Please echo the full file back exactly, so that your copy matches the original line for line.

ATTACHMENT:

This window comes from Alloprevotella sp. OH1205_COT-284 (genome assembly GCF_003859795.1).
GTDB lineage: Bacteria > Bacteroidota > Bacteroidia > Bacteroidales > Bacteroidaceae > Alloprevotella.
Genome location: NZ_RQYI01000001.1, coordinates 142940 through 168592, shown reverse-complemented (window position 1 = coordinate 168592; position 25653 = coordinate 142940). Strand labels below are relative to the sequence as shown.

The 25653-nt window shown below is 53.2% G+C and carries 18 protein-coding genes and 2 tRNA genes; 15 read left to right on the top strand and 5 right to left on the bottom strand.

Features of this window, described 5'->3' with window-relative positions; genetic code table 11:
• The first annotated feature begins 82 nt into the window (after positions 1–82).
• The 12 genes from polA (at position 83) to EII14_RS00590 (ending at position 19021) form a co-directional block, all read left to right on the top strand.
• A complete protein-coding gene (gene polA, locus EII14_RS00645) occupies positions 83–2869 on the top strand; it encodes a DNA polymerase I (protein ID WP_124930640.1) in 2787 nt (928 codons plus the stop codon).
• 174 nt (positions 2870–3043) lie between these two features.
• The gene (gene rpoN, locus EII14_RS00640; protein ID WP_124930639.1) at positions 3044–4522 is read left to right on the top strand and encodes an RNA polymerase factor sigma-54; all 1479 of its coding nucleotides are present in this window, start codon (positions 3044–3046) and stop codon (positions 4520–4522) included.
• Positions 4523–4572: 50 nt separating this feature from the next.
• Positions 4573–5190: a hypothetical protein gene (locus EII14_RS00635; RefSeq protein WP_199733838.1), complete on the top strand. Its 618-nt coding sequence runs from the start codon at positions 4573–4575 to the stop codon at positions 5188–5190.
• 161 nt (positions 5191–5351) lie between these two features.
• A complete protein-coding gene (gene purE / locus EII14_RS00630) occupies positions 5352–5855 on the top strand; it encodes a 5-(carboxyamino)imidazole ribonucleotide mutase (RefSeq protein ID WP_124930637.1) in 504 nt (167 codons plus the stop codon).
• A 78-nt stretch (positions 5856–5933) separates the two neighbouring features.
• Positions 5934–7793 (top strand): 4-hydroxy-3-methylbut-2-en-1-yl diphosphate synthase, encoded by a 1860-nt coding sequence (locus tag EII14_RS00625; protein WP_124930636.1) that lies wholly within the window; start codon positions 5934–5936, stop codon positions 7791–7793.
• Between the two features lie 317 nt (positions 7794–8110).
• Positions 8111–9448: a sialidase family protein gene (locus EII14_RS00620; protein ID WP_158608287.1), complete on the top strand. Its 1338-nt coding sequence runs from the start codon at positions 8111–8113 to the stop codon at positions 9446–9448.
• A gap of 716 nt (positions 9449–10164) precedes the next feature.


This window comes from Alloprevotella sp. OH1205_COT-284 (genome assembly GCF_003859795.1).
GTDB lineage: Bacteria > Bacteroidota > Bacteroidia > Bacteroidales > Bacteroidaceae > Alloprevotella.
Genome location: NZ_RQYI01000001.1, coordinates 142940 through 168592, shown reverse-complemented (window position 1 = coordinate 168592; position 25653 = coordinate 142940). Strand labels below are relative to the sequence as shown.

The 25653-nt window shown below is 53.2% G+C and carries 18 protein-coding genes and 2 tRNA genes; 15 read left to right on the top strand and 5 right to left on the bottom strand.

Features of this window, described 5'->3' with window-relative positions; genetic code table 11:
• The first annotated feature begins 82 nt into the window (after positions 1–82).
• The 12 genes from polA (at position 83) to EII14_RS00590 (ending at position 19021) form a co-directional block, all read left to right on the top strand.
• A complete protein-coding gene (gene polA, locus EII14_RS00645) occupies positions 83–2869 on the top strand; it encodes a DNA polymerase I (protein ID WP_124930640.1) in 2787 nt (928 codons plus the stop codon).
• 174 nt (positions 2870–3043) lie between these two features.
• The gene (gene rpoN, locus EII14_RS00640; protein ID WP_124930639.1) at positions 3044–4522 is read left to right on the top strand and encodes an RNA polymerase factor sigma-54; all 1479 of its coding nucleotides are present in this window, start codon (positions 3044–3046) and stop codon (positions 4520–4522) included.
• Positions 4523–4572: 50 nt separating this feature from the next.
• Positions 4573–5190: a hypothetical protein gene (locus EII14_RS00635; RefSeq protein WP_199733838.1), complete on the top strand. Its 618-nt coding sequence runs from the start codon at positions 4573–4575 to the stop codon at positions 5188–5190.
• 161 nt (positions 5191–5351) lie between these two features.
• A complete protein-coding gene (gene purE / locus EII14_RS00630) occupies positions 5352–5855 on the top strand; it encodes a 5-(carboxyamino)imidazole ribonucleotide mutase (RefSeq protein ID WP_124930637.1) in 504 nt (167 codons plus the stop codon).
• A 78-nt stretch (positions 5856–5933) separates the two neighbouring features.
• Positions 5934–7793 (top strand): 4-hydroxy-3-methylbut-2-en-1-yl diphosphate synthase, encoded by a 1860-nt coding sequence (locus tag EII14_RS00625; protein WP_124930636.1) that lies wholly within the window; start codon positions 5934–5936, stop codon positions 7791–7793.
• Between the two features lie 317 nt (positions 7794–8110).
• Positions 8111–9448: a sialidase family protein gene (locus EII14_RS00620; protein ID WP_158608287.1), complete on the top strand. Its 1338-nt coding sequence runs from the start codon at positions 8111–8113 to the stop codon at positions 9446–9448.
• A gap of 716 nt (positions 9449–10164) precedes the next feature.